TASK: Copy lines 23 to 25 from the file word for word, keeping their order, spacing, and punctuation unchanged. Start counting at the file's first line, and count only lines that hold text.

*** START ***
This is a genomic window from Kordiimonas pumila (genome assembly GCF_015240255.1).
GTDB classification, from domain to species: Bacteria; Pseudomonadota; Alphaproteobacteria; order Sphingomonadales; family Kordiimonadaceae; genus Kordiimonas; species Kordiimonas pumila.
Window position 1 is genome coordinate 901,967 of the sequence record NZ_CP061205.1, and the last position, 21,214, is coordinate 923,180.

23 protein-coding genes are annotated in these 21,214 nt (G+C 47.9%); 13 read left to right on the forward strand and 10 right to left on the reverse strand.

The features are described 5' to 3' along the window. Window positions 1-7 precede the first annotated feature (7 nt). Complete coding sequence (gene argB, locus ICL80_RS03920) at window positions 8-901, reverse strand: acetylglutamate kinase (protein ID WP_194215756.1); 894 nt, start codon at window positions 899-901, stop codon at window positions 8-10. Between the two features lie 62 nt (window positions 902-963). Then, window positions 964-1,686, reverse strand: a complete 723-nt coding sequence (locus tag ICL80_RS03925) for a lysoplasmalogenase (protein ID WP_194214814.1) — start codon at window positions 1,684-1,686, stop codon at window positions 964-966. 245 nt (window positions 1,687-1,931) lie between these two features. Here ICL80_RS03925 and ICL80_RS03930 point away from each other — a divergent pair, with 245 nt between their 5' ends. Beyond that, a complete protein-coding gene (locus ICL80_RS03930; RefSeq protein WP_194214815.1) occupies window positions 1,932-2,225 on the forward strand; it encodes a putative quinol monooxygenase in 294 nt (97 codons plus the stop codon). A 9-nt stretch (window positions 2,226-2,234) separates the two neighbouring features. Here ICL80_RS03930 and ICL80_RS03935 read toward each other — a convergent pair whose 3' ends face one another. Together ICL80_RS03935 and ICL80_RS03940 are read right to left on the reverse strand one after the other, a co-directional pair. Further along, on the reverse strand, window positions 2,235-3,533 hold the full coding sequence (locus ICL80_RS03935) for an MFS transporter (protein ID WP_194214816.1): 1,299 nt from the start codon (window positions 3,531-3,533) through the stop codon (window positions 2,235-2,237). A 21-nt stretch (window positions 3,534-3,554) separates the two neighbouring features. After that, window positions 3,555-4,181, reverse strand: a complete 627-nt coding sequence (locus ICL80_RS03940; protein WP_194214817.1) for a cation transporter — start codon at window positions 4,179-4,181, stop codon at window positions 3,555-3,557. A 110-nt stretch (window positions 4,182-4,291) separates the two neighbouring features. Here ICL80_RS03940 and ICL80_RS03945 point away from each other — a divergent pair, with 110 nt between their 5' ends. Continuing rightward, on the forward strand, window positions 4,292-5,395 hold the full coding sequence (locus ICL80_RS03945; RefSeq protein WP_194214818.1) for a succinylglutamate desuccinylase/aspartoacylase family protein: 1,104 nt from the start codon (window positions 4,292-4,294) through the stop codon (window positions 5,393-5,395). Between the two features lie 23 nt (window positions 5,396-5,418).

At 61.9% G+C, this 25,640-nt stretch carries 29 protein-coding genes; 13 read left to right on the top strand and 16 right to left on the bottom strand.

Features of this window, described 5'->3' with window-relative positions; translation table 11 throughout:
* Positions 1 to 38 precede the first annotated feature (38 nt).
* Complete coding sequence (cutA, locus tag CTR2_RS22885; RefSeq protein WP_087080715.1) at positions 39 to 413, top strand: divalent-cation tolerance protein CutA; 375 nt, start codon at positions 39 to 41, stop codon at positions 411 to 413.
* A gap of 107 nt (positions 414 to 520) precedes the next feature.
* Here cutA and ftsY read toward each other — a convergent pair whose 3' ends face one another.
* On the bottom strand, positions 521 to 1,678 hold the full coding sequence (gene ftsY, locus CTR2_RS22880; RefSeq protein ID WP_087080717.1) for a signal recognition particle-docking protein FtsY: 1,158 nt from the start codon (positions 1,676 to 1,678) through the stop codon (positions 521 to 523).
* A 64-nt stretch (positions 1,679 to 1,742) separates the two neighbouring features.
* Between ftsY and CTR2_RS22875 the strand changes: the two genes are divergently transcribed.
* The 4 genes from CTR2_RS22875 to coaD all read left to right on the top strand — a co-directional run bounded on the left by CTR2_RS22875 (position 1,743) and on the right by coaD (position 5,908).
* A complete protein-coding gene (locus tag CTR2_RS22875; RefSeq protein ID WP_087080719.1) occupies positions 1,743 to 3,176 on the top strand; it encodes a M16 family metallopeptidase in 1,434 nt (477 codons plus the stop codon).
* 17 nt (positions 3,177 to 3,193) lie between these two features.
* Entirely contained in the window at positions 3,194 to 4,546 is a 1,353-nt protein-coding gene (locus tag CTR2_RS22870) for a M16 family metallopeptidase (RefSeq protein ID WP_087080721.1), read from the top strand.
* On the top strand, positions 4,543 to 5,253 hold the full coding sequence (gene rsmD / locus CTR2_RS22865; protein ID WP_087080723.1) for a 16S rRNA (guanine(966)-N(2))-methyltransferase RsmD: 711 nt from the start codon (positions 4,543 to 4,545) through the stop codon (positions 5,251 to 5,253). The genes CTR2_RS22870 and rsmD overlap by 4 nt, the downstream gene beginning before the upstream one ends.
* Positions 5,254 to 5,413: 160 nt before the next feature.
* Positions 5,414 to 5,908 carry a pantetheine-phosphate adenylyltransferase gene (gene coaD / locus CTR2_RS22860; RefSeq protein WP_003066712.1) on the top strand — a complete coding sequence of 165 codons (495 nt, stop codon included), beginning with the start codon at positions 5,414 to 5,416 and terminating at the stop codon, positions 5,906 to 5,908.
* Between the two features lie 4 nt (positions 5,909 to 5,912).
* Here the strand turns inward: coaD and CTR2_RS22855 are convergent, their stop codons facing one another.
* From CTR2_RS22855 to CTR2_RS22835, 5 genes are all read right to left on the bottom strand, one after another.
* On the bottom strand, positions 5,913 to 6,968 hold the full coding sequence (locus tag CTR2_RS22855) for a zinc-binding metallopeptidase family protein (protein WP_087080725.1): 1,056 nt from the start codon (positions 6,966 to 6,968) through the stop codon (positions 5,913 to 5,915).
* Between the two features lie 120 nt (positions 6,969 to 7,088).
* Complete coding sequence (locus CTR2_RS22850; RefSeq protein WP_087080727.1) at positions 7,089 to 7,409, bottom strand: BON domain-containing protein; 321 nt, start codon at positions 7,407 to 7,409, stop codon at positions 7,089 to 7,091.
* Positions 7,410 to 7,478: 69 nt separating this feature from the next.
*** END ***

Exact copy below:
* Here the strand turns inward: coaD and CTR2_RS22855 are convergent, their stop codons facing one another.
* From CTR2_RS22855 to CTR2_RS22835, 5 genes are all read right to left on the bottom strand, one after another.
* On the bottom strand, positions 5,913 to 6,968 hold the full coding sequence (locus tag CTR2_RS22855) for a zinc-binding metallopeptidase family protein (protein WP_087080725.1): 1,056 nt from the start codon (positions 6,966 to 6,968) through the stop codon (positions 5,913 to 5,915).